The employee

The status of the individual carrying out the work is important, as it determines the extent to which employment laws in the UK will apply and the family’s obligations.

Generally, an employee is required to carry out work personally, usually for a minimum number of hours, in return for payment and is directed where, when and how this should be done. For example, this may typically include a personal assistant, nanny or cleaner where there is regular agreed work but may exclude a maintenance worker where ad hoc work is required. Employees have minimum legal rights that apply regardless of any agreement with the family, including entitlement to minimum wage, paid holidays, statutory sick pay and minimum notice of termination. In addition, employees are protected from unfair dismissal and discrimination.

What are the key issues prior to commencement of employment?

Prior to the commencement of an employment relationship, the family should review the prospective employee's CV and consider requiring consent to a background check to confirm their suitability for the role. It is common to check past work experience by way of references and sometimes credit history and criminal convictions, particularly if the individual will care for family children.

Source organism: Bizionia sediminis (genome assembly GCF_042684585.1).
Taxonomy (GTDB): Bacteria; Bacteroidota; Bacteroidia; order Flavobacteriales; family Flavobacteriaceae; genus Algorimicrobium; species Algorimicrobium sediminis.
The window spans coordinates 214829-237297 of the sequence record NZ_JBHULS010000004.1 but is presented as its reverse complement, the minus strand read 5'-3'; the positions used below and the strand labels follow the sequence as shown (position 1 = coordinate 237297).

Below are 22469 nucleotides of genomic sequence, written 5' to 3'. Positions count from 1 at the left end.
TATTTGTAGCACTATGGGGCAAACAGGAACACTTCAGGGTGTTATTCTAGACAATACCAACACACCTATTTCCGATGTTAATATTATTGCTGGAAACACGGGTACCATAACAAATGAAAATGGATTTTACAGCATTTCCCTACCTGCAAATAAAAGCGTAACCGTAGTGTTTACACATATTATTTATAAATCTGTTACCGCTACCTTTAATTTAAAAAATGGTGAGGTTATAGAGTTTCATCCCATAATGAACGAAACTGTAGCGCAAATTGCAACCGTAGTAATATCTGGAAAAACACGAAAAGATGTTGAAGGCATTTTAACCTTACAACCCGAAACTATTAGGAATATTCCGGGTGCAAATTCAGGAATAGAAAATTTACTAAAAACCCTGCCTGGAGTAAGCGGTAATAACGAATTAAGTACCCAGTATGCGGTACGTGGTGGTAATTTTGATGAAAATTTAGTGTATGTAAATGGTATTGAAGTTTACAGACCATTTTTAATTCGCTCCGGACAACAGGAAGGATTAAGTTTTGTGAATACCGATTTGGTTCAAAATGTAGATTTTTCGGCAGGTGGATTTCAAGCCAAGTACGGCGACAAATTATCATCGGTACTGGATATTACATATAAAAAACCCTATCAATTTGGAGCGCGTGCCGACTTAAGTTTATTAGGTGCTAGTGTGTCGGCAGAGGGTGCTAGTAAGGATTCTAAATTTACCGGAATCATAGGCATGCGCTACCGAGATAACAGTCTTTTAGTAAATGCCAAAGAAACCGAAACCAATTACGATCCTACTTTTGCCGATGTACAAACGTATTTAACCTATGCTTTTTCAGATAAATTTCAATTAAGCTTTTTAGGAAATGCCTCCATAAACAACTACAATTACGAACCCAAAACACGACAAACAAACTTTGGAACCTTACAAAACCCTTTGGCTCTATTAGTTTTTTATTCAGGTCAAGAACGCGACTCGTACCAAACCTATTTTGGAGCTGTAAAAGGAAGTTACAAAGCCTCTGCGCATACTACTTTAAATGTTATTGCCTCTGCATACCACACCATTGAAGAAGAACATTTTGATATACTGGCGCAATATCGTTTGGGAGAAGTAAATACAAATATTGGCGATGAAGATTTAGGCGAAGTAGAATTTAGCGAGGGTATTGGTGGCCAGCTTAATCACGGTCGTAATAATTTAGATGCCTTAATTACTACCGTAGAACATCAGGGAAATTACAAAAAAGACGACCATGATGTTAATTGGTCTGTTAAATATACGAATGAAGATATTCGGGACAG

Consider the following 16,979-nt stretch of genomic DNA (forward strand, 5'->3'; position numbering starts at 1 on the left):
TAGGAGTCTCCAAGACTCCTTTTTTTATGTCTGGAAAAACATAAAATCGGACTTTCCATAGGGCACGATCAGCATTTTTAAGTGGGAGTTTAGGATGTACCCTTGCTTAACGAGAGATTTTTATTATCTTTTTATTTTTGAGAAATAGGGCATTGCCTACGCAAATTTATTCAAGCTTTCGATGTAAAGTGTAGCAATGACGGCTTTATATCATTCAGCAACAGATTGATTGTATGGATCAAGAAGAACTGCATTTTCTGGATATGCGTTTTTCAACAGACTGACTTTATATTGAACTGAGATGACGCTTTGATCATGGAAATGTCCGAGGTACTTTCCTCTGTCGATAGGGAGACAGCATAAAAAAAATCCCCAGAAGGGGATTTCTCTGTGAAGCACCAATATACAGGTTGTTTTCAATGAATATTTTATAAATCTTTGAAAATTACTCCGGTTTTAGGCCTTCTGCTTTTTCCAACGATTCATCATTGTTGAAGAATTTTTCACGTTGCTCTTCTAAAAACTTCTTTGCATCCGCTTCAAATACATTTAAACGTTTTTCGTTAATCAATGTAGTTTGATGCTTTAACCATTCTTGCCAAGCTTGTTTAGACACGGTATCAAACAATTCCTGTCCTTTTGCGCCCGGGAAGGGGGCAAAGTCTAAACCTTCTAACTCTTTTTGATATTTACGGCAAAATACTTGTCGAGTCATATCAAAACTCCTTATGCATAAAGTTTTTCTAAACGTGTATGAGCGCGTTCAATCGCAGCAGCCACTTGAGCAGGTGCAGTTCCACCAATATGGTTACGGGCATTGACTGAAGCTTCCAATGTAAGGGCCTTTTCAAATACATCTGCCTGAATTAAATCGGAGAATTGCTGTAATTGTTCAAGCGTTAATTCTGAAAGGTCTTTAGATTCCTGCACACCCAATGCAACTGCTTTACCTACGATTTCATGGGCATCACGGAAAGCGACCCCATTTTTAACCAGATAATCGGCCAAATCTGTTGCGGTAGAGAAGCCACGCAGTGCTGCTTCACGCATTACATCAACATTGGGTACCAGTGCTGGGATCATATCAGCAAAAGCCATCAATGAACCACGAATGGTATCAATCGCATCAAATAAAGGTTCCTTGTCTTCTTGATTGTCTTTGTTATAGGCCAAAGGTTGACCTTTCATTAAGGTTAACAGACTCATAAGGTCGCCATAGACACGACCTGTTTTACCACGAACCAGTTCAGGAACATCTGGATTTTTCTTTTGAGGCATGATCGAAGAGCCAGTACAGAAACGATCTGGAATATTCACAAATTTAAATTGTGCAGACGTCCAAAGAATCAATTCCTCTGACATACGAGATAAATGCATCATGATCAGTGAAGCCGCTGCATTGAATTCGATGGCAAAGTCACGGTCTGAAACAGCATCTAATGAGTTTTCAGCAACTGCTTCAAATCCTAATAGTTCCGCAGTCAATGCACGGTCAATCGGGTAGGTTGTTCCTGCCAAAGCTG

If the employee is suitable, it is a requirement that the family check that he or she has the right to work in the UK before commencement of employment. The family should request to see the employee’s original passport and, for non-EU nationals, a work visa and take a copy of the page confirming his or her immigration status. A failure to carry out immigration checks could result in a civil fine of up to £10,000 for each illegal worker and amount to a criminal offence.

After checks are complete, the next step is to prepare a written contract of employment. Employees have a right to receive a statement containing minimum terms and conditions, including the role title, start date, pay, holiday entitlement, sickness absence procedure and notice entitlement. A failure to do so could result in a basic claim for up to £1,800. More importantly, however, without a written agreement the family employer does not have its interests protected and significant uncertainty can arise in the future.  

The family should set out in writing the duties it requires the employee to perform and reserve the right to make changes to those duties, including where and when these are carried out. The agreement should also set out expectations regarding commitment, performance and conduct and the required notice to be given by either party to terminate the relationship.